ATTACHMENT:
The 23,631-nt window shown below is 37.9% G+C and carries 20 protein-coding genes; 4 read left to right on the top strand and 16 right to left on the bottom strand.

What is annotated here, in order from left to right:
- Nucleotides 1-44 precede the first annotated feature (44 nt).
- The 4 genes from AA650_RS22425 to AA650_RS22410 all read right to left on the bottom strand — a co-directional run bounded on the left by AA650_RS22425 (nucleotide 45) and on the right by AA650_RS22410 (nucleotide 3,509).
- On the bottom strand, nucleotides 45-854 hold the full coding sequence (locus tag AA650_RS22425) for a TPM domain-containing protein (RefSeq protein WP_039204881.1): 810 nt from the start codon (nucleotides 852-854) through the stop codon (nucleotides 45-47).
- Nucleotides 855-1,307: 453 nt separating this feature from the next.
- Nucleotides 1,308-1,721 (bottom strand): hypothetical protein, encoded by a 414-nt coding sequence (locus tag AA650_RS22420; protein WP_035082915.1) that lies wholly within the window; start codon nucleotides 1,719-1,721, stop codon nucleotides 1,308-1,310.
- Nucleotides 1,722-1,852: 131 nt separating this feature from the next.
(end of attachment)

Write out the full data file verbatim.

The 23,631-nt window shown below is 37.9% G+C and carries 20 protein-coding genes; 4 read left to right on the top strand and 16 right to left on the bottom strand.

What is annotated here, in order from left to right:
- Nucleotides 1-44 precede the first annotated feature (44 nt).
- The 4 genes from AA650_RS22425 to AA650_RS22410 all read right to left on the bottom strand — a co-directional run bounded on the left by AA650_RS22425 (nucleotide 45) and on the right by AA650_RS22410 (nucleotide 3,509).
- On the bottom strand, nucleotides 45-854 hold the full coding sequence (locus tag AA650_RS22425) for a TPM domain-containing protein (RefSeq protein WP_039204881.1): 810 nt from the start codon (nucleotides 852-854) through the stop codon (nucleotides 45-47).
- Nucleotides 855-1,307: 453 nt separating this feature from the next.
- Nucleotides 1,308-1,721 (bottom strand): hypothetical protein, encoded by a 414-nt coding sequence (locus tag AA650_RS22420; protein WP_035082915.1) that lies wholly within the window; start codon nucleotides 1,719-1,721, stop codon nucleotides 1,308-1,310.
- Nucleotides 1,722-1,852: 131 nt separating this feature from the next.